In these historical conditions and following the reconquest of Padua, around 300 patrician volunteers left Venice on 17 July 1509. Jerome, together with his brothers Luca and Marco Miani, were among them, participating in the victorious defence of Padua. For two years the Miani brothers were loyal to the Republic of San Marco, fighting and guarding, together with 50 other patrician volunteers, the castle-garrison of Quero.
On 27 August 1511 the German troops stationed in the French camp of General Jacques de La Palice (1470-1525) in Montebelluna left to rejoin the imperial army in Valsugana under the command of Captain Mercurio Bua, a soldier of fortune, passing through the castle of Quero. Once there, the castle was put under siege and was conquered within the day. Of the initial fifty defenders, only three survived, including Jerome, who was taken prisoner and brought to Montebelluna on 2 September. Food was scarce in the camp and due to the precarious conditions of the soldiers many of the prisoners managed to escape towards Treviso. After moving to Nervesa and staying there for a fortnight, on 27th September 1511 the army reached Torre di Maserada during the night; while the troops were preparing to reach Breda di Piave, Jerome managed to escape and reach Treviso.
It is worth pausing here for a moment to understand Jerome’s state of mind. In that period of captivity he had hit rock bottom: loneliness, hunger, despair, uncertainty of survival. He understood first-hand what it meant to be alone, without resources and without hope. But he did not lose hope. On the contrary, an incredible strength forged his soul, because he discovered the power of prayer: he understood that, if he had God, he was not alone, he was not desperate, he was not hungry, and he was not without hope. On the night of his escape, chained and with a marble ball attached to his ankle, he made a vow to the Madonna Grande of Treviso, begging her to give him freedom. And tradition has it that Our Lady gave him the keys to the prison and he managed to escape quietly from the camp.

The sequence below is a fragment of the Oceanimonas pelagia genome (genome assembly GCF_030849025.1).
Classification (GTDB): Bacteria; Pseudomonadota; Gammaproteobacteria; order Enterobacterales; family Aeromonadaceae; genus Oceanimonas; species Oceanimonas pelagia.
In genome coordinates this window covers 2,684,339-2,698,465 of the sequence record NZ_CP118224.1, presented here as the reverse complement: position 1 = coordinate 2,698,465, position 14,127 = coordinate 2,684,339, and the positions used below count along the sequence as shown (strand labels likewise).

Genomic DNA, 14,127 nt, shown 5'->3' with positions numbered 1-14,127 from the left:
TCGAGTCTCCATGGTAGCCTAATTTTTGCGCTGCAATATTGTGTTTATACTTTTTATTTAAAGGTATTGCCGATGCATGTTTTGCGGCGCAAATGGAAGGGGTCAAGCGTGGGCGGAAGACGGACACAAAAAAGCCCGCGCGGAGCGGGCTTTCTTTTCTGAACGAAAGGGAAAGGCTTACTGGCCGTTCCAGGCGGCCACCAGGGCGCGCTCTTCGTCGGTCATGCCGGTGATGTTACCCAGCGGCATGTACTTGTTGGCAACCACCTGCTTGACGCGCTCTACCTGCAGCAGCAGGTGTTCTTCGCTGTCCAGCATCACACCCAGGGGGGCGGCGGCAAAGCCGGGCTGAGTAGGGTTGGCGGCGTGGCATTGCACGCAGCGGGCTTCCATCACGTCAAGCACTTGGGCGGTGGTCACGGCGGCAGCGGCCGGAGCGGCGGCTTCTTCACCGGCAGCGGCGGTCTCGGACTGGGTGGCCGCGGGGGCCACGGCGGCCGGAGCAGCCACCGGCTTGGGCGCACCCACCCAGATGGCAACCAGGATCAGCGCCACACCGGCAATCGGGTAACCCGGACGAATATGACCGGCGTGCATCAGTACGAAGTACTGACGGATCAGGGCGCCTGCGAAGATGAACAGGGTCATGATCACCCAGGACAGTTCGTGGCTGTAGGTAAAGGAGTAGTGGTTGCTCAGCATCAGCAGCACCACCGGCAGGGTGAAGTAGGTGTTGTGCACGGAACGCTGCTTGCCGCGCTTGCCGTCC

From that moment on, Jerome began a life of charity and love for his neighbour. Cardinal Gian Pietro Carafa, the future Pope Paul IV, became his confessor and played a very important role in Jerome's spiritual life. He, who had hit rock bottom during his imprisonment, decided to make a difference in the lives of those in the same situation, even if for different reasons. And so he became the benefactor of outcasts from various backgrounds: he offered a roof to all, education to orphans, honest work to vagrants and prostitutes, a home to fathers of families with large children who lived as beggars, and to the terminally ill a dignified end.
Jerome lived a full life, dedicated to his neighbour; he saw many places, met many people and did many things (they called him “God's vagabond”), but the most remarkable is that in 1532 he founded the Company of the Servants of the Poor of Christ - later known as the Somascan Fathers and still thriving today - with the intention of dedicating himself to those whom society had rejected: he was convinced that God loved them and he wanted to do His will. With an energy and creativity that he himself marvelled at, he set up numerous host communities, based on education in work, charity, and devotion: it was a truly avant-garde educational method for the time. Miraculously, help was not long in coming and the centres for helping the poor multiplied rapidly. Jerome worked tirelessly during the plague epidemic that swept through Verona, Brescia, Como, and Bergamo. He died of the plague in 1537.
He was proclaimed a saint by Clement XIII in 1767 and declared patron saint of orphans and abandoned youth in 1928 by Pius XI. His story is emblematic and teaches us that God's grace can touch anyone, in the most unexpected circumstances: it is truly heart-warming.